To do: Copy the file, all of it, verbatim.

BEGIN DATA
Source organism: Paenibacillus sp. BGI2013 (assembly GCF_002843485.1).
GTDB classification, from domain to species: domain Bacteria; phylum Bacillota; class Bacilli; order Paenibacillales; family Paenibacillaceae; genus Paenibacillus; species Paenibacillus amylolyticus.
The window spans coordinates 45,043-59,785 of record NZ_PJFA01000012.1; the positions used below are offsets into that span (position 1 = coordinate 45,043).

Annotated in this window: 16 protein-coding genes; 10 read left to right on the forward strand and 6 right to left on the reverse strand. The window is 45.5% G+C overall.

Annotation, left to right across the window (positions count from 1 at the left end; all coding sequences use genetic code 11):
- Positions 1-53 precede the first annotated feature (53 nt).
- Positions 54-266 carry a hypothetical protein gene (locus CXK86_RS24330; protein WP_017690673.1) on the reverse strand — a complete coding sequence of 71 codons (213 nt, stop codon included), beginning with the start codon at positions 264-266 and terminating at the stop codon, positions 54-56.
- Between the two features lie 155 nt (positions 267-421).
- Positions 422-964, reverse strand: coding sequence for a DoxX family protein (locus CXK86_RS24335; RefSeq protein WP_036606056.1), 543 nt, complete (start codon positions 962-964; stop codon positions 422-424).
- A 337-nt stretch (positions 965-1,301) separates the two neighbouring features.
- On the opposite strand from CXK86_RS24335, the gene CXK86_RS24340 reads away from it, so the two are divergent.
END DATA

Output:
Source organism: Paenibacillus sp. BGI2013 (assembly GCF_002843485.1).
GTDB classification, from domain to species: domain Bacteria; phylum Bacillota; class Bacilli; order Paenibacillales; family Paenibacillaceae; genus Paenibacillus; species Paenibacillus amylolyticus.
The window spans coordinates 45,043-59,785 of record NZ_PJFA01000012.1; the positions used below are offsets into that span (position 1 = coordinate 45,043).

Annotated in this window: 16 protein-coding genes; 10 read left to right on the forward strand and 6 right to left on the reverse strand. The window is 45.5% G+C overall.

Annotation, left to right across the window (positions count from 1 at the left end; all coding sequences use genetic code 11):
- Positions 1-53 precede the first annotated feature (53 nt).
- Positions 54-266 carry a hypothetical protein gene (locus CXK86_RS24330; protein WP_017690673.1) on the reverse strand — a complete coding sequence of 71 codons (213 nt, stop codon included), beginning with the start codon at positions 264-266 and terminating at the stop codon, positions 54-56.
- Between the two features lie 155 nt (positions 267-421).
- Positions 422-964, reverse strand: coding sequence for a DoxX family protein (locus CXK86_RS24335; RefSeq protein WP_036606056.1), 543 nt, complete (start codon positions 962-964; stop codon positions 422-424).
- A 337-nt stretch (positions 965-1,301) separates the two neighbouring features.
- On the opposite strand from CXK86_RS24335, the gene CXK86_RS24340 reads away from it, so the two are divergent.